Stadium-seating does offer more realistic experience

October 09, 2004|By ROB KASPER

LIKE MOST fans of the Baltimore Ravens, their 27-24 loss to Kansas City Chiefs Monday night at M&T Bank Stadium left me in pain. It is a pretty safe bet, I think, that my pain was worse than most.

I took a header for the team. In the high-fiving celebration in the stands after a touchdown by Raven scatback B.J. Sams, a big guy in the row behind me lost his balance and went airborne. I never got the fellow's name, but I will call him "Tim" as in " Timmmmber."

Tim knocked me off my feet and propelled me down a row, into a woman wearing a Todd Heap jersey. I ended up wedged in that row with my legs stuck between a couple of seat backs, and my hips being jabbed by a seat arm. Tim's 200-plus pounds were squashing me, and, somewhere in the human jumble, was the Todd Heap woman.

Once it became clear that no one was seriously injured, there was a lot of laughing. The male companion of the squashed woman got a little angry (and I got a little worried) before he figured out that his honey was OK. As he yanked Tim's hulking form off his sweetheart, he did not even notice me, the pressed ham in the middle of this Ravens fan sandwich.

It took a few minutes to untangle the limbs and get everyone back in their seats. As I lay splayed out on the seats, I told myself this would never happen if I were at home, sitting in the Barcalounger watching the game on television.

It also made me worry about what would happen if the Ravens ever scored another touchdown. Would there be more flying bodies? Happily for us in the "landing zone" but unhappily for the Ravens, the team reached the end zone only once more, on a short run by Jamal Lewis. This time as the crowd celebrated the score, I remained hunkered down in my seat keeping a sharp lookout over my shoulder for anything "incoming."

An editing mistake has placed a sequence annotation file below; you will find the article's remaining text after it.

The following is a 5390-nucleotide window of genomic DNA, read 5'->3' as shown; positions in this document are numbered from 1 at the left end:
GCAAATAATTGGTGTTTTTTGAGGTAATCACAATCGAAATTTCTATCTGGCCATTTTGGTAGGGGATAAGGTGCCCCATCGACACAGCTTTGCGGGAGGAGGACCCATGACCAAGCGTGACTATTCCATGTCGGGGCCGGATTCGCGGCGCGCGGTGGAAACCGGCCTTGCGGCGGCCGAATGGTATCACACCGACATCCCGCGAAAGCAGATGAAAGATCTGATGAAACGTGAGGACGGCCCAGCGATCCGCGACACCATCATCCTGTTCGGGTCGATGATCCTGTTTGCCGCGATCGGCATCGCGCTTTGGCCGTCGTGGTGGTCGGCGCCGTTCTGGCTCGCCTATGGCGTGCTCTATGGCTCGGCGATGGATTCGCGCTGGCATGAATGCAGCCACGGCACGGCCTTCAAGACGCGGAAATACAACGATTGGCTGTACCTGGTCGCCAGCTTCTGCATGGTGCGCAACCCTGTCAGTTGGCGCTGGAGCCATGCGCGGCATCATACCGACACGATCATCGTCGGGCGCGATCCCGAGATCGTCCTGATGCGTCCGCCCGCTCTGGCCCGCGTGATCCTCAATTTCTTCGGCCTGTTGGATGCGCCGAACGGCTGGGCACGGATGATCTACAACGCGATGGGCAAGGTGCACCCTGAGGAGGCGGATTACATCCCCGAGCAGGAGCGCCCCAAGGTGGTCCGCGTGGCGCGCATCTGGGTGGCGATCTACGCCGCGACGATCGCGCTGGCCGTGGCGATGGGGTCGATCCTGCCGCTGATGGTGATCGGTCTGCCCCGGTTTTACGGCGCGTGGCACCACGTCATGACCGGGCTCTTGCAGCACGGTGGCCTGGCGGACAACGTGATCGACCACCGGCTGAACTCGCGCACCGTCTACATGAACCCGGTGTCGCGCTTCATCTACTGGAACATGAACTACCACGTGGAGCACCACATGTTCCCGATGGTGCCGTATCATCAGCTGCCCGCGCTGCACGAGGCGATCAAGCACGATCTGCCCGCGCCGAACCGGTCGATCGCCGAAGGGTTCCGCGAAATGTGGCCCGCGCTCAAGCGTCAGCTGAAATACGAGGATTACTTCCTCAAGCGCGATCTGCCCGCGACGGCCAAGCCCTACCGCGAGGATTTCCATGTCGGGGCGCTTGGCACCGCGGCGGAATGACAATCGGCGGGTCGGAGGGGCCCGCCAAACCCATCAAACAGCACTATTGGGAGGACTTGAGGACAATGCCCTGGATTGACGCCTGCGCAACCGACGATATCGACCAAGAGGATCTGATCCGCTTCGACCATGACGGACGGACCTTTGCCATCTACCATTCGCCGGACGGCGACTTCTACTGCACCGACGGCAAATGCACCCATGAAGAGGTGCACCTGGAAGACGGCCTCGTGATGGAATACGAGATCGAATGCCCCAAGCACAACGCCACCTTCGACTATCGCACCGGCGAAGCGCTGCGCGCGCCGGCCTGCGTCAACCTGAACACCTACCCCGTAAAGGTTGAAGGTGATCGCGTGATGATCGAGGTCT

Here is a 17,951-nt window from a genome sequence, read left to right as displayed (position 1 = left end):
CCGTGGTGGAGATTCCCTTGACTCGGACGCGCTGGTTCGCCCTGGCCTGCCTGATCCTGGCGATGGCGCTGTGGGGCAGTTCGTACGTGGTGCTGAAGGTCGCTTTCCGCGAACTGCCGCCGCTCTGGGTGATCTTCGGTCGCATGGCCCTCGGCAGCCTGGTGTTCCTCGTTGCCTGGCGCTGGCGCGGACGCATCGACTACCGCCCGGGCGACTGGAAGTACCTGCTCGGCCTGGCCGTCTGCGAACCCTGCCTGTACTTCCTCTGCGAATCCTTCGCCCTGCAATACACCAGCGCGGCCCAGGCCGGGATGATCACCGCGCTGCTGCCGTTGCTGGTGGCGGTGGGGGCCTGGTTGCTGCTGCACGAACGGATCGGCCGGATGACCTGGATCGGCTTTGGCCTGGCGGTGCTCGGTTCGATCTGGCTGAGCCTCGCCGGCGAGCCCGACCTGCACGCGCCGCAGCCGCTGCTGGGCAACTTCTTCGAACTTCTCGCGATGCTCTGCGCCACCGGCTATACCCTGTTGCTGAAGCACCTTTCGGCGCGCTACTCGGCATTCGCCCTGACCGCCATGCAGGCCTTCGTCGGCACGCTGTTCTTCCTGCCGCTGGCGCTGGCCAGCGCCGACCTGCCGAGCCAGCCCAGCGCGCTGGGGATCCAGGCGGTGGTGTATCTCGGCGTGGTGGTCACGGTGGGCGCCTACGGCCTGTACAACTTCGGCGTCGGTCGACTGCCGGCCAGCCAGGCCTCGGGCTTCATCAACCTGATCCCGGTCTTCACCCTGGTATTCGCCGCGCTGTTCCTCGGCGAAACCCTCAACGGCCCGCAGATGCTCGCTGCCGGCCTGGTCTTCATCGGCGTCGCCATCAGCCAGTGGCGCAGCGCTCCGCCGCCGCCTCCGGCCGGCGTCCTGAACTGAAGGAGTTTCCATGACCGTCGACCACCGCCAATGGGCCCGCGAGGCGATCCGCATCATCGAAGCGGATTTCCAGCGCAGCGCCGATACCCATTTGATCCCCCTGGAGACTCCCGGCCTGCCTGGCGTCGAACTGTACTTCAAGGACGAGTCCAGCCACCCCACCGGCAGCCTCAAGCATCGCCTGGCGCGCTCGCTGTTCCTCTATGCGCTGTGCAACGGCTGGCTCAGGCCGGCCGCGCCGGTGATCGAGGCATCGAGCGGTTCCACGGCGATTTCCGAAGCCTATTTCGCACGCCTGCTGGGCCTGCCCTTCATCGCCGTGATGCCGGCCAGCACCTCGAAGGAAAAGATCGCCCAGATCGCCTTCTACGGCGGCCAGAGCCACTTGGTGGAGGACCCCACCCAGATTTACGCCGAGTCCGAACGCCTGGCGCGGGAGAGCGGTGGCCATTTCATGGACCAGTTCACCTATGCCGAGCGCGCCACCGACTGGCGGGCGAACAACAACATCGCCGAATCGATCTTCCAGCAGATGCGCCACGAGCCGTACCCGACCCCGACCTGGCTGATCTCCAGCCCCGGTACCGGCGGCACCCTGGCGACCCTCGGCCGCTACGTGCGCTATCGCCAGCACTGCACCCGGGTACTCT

The outing left me with a couple of bruises, a back ache, and several thoughts about the benefits and drawbacks of attending a Ravens game.

On the plus side there is the color, the pageantry and the sense of local pride that sweeps over the stadium as the Ravens charge onto the field and Ray Lewis does his unique "dance." Moreover, there is a sense of camaraderie as you share hand slaps, insights and suggested play calls with people sitting near you, many of them complete strangers. Finally, on game day the stadium becomes a civic rallying point, an attraction that draws thousands of folks to downtown Baltimore, where they feel safe and comfortable.

Yet there is a flip side. When the beer flows and the team sputters, the fourth-quarter mood can turn ugly. Barbs directed at fans of the opposing team shift from good-natured shots to scatological invectives. Insults hurled at the opposing team and its coaches turn personal. Sometimes, things get physical. Some of this behavior, I tell myself, is human nature. Pro football is a rough game, and fans care deeply about whether their team wins. Some of the game-day incidents, like those of tumbling Tim, stem from too much suds, even when beers cost $7 a pop.

A lot, I think, depends on where you sit. Over the years, I have watched Ravens games from a variety of vantage points. The few times I cadged club level tickets, the sight lines were striking, yet the mood was sedate . Nobody, I guess, wants to misbehave in front of the boss or potential clients. The upper reaches of the stadium, where I bought a $40 ticket for Monday night's game, has in my experience, more regular folks and more rowdy behavior. It is also more fun if potentially more combustible in the nose-bleed seats. The highs are higher, and the lows give you bruises.

I guess I got what I paid for last Monday night. I wanted to be with the true fans, and I ended up with one of them planted on my legs. I will still root for the Ravens, but for the next few games, I'll watch them from the safety of the Barcalounger.

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